Copyright: MARVEL comics
Found here

Mads: I picture her dad as Marvel’s Blade (comics, not movie) meets Mel Gibson’s Mad Max in looks/style. He wears functional and protective clothing scavenged from the ruined world, and he has that menacing survivalist vibe. However, he keeps a classy element, to remind his people that he’s in charge. (Plot twist: Mads has no idea he’s alive)

Her mother was the polar opposite. I picture Lisette in looks and style to be a lot like this picture of French actress Melanie Laurent.

Found here
Found here

Luc: Luc’s parents were descendants of apocalypse survivors as well, but unlike Mads’ mother, they didn’t grow up in the carefully preserved Springs Village. Instead, they grew up in the vice dens below (what used to be) Paris.

I assume his father was a rake, a wastrel, and charming. And tall. Most likely in debt. But he’s a figure of mystery.

Luc’s mother was a courtesan and accomplished dancer. It is unknown how she felt about this.

4. Do they share any personality traits with their parental figures? And which do they take after most?
Mads: Mads is stubborn like her mother, but her pragmatism, resourcefulness, and commanding personality come from her father.

Luc: Luc is a chronic liar (almost to the point of illness). Whether this is due to his genetics, upbringing, or his con man mentor, who knows? As Luc was raised (and had to fend for himself) in a seedy environment where he couldn’t trust anyone, or be vulnerable, he developed a malleable, adaptable persona that changes with circumstances. Even he doesn’t know what he’s really like anymore.

5. Do they get on with their parental figure(s) or do they clash?
Mads: Mads and her grandmother but heads on a lot of things. However, they love and respect each other, so they can work things out before it gets serious. She never really understood her mother, who was detached and disinterested most of the time.

Luc: Luc and Graynard have a sinking sand relationship: it looks solid until you step on it. Their mutual loyalty is rarely questioned, but that might be a mistake. Nevertheless, Graynard is the only one who hasn’t deserted/put a reward out for Luc by the time the book starts

6. If they had to describe their parental figure(s) in one word, what would it be?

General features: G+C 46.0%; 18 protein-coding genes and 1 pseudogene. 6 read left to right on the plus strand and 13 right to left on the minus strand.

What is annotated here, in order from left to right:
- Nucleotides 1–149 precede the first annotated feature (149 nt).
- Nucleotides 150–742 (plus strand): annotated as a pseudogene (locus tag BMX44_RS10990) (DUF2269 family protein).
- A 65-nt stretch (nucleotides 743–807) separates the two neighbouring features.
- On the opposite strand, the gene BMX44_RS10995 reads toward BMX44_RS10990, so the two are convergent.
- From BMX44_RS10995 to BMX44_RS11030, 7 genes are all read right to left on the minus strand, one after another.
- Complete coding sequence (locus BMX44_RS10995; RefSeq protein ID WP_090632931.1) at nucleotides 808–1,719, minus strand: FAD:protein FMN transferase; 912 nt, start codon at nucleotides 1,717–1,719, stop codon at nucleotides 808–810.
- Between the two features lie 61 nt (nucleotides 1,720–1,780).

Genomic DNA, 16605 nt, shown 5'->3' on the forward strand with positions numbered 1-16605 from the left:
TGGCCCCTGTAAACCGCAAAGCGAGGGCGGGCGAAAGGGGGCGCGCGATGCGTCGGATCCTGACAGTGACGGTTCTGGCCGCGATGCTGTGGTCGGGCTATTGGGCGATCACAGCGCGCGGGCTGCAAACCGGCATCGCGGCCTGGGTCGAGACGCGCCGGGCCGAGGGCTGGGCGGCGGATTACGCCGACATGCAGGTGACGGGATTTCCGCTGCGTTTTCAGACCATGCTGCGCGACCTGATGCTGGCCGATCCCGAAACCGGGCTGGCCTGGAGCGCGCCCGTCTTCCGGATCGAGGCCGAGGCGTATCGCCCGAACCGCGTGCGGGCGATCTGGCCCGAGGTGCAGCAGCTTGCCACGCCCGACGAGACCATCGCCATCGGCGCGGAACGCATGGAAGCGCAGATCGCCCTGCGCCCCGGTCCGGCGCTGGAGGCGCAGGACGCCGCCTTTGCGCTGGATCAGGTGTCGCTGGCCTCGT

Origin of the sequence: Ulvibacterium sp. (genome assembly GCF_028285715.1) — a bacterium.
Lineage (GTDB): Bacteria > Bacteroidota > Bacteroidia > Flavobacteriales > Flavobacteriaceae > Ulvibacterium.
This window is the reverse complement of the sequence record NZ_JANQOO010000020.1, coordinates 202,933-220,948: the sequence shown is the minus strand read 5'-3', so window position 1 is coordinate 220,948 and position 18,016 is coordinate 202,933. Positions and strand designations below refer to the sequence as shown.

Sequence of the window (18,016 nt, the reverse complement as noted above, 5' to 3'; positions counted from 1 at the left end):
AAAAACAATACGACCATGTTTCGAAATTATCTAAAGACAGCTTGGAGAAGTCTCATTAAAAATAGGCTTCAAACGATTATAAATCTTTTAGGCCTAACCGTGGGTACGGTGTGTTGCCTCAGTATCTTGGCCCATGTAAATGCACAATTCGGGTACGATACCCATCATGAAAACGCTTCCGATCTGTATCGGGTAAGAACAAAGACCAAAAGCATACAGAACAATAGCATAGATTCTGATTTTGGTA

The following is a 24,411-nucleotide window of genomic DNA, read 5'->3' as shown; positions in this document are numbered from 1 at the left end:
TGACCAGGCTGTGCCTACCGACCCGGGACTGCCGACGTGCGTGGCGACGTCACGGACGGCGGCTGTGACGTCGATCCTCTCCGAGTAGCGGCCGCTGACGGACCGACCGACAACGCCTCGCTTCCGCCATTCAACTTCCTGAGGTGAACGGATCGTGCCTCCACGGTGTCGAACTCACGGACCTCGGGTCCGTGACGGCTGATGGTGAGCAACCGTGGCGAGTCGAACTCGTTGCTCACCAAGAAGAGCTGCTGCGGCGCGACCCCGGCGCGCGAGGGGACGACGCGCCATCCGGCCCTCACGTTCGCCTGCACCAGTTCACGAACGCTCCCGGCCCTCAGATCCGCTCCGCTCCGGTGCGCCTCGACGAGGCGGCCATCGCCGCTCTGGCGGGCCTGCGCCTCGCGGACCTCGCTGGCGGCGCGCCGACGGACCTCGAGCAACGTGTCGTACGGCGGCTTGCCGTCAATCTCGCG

Mads, describing Heloise: Regal

Luc, describing Reynard: Duplicitous

7. How has their parental figure(s) helped them most in their life?
Mads: Heloise raised Mads, and has always supported her. She has also given Mads room to run The Last Coffee Shop (and her own life) as Mads sees fit.

Luc: When Luc crawled out of the sewers, beaten to a pulp and near death, Graynard took him aboard his ship. When Luc survived, Graynard taught him how to find his way in the larger universe. Now, as Luc is the brains of their operations, Graynard has shifted to a support role.

8. What was their biggest fight with their parental figure(s)?
Mads: Mads and Heloise had their biggest disagreement when Mads was a teenager. Heloise thought that they should hire someone else to run the shop until Mads was older. After they settled that, they haven’t had a real reason to fight.

Luc: Graynard and Luc’s biggest fight has not happened yet (pre-novel). They’ve had business disagreements (especially when Luc did something foolish, like robbing an emperor or digging up a potentate’s grave), but their true falling out involves major plot points.

9. Tracing back the family tree, what nationalities are in their ancestry?
The novel’s world is a parallel earth, several centuries after apocalyptic events that destroyed 99.9% of all life. I use variations on place names and nationalities, as if our present is a near-mythical past.

Mads: Mads’ mother and grandmother are English and French. Their family could trace its roots back centuries to royalty. Mads’ father’s ancestors came from (what was once) the island of Barbados. He has no written record of his family, but his deep black skin and powerful build suggest African origin.

Luc: Luc’s mother, at least, was a Russian-French fusion. She was a ballerina, and the women in her family have passed the art/skill down since before the apocalypse (needless to say, it isn’t the legitimate Russian ballet, but you get the point). Luc’s father was French, or so Luc assumes.

10. What’s their favourite memory with their parental figure(s)?
Mads: Mads’ best memory of her mother is from when she was quite young, and Lisette hadn’t been so distant. Lisette spent hours teaching Mads how to care for the Shop and their farming complex, starting with the bees and ending with making mochas (and many other drinks). That was the happiest part of Mads’ childhood.

Luc: Luc has few happy memories associated with parental figures. However, he does enjoy memories of previous scores and successful cons with Graynard.

“In Which I Am Flummoxed by Beach Reads (and Excel at Creative Procrastination)” – A Love Letter (not the title of a Panic! at the Disco song)

All of the images in this post are copyrighted and belong to their respective owners. I am making zero money off of this blog, and off of them. And MARVEL, if you ever see this. I love you.

I could say that I’ve been neglecting my blog because of New York. That would be true. 

I could also say that it’s because I’ve been crazy busy since I got back, which is also true. However, I’ve been avoiding the Internet because I’ve been trying to read as many books that could possibly pass for beach reads as possible.

Confession: I never read at the beach, I swim

Confession: I have no real idea what people read at the beach